Oddities and Wonders as Seen from Space
Having basically grown up alongside personal computing and the internet and being imbued with a great deal of wanderlust I am particularly suited to still treat commonplace innovations such as Googlemaps and Streetview with the wonder you might expect from a small child. Also, I am an incurable geography nerd. Still though, even for those who are less obsessed with maps than myself these websites offer some enlightening entertainment.
If, like myself, you are fortunate enough to still have grandparents then here is a fun activity. Pull up Googlemap and have them tell you where they used to live. You can cut to streetview and, with a little luck, find the apartment they lived in when they were first married. You'd be surprised what kind of stories that will stir up and how amazed they are to see their old stomping grounds. If you're more inclined to test your survival/geography skills there is Geo-Guesser which deposits you somewhere in the streetview world and its up to you to figure out where you are. It builds character.
More simply than this, the aerial imagery available from Googlemaps and Bing maps provides one with an amazing opportunity to see the world from a perspective totally unimaginable to most people throughout most of human history. Try this: turn the labels off of aerial mode and see if you can find your way around. You'd be surprised what you might find. I am always struck by the magnitude and meaning of man's ability to shape the world around us. Here are some of my favorite finds. An uncontrolled picture isn't quite sufficient to capture the scale of some of these features so I encourage you to follow the coordinates and explore for yourself.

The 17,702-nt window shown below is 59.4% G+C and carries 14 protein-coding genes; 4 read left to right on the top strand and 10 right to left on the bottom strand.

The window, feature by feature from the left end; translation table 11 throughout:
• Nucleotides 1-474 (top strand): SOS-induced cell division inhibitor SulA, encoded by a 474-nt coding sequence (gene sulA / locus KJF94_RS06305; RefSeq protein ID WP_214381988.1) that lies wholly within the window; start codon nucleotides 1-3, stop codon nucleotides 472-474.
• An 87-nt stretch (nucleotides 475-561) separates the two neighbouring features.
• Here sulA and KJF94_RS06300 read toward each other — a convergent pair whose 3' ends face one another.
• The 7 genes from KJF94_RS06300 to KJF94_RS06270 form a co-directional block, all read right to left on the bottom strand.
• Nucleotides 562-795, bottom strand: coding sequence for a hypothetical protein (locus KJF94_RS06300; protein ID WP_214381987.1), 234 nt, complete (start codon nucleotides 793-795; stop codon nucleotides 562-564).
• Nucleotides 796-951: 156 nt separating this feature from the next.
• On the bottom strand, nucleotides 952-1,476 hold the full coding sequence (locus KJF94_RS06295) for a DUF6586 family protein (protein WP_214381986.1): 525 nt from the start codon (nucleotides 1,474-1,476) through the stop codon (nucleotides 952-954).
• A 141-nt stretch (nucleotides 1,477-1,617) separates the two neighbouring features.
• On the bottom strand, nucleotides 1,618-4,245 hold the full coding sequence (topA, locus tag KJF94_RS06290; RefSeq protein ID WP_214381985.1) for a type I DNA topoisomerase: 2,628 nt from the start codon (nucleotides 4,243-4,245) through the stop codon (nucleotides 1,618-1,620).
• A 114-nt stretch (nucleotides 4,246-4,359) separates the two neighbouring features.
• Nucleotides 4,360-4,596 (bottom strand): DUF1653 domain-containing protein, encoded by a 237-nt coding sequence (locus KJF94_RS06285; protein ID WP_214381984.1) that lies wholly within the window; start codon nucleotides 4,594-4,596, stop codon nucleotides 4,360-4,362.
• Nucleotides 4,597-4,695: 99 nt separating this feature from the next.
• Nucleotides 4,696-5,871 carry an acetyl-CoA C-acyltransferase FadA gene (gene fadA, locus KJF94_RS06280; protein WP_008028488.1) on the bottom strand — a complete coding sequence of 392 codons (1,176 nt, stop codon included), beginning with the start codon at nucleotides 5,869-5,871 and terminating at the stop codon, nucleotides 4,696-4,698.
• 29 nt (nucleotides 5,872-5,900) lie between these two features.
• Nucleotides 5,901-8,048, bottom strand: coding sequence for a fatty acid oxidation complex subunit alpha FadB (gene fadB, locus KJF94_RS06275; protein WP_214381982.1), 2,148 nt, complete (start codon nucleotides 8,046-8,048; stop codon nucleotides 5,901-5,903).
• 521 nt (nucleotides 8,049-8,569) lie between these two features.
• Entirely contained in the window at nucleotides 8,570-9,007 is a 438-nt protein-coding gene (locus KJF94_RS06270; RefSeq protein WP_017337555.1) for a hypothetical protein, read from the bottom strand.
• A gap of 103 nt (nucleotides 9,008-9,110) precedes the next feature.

I call these strange finds accidental wonders of the world. Some are impressive in their own right and some are just symbols for how we are changing our environment.
I Drink Your Milkshake
I first noticed this pattern when doing research on landcover change. This bizarre needlepunch is what it looks like to "drink the milkshake." These are oil wells in the Permian Basin of West Texas. Some are active, most are defunct, some are experiencing a second life due to fracking. I was amazed at the horizontal scale of fossil fuel production.
Lost Cities of Appalachia
Again stemming from my land cover research, this through me for a loop. Cities look pretty distinctive from remote sensing or satellite imagery. The grey pavement blob in the bottom right is Winston-Salem, NC. Most cities invariably look like grey pavement blobs from far enough away. The problem is that Eastern Kentucky and West Virginia, two of the least populated places in the eastern USA are covered in sizable grey blobs. What are these lost cities of Appalachia I wondered?
When I explored the aerial imagery to figure it out I nearly wept. This is what mountain-top removal mining looks like. This is the scale at which it is conducted.
Nazca Lines of New Mexico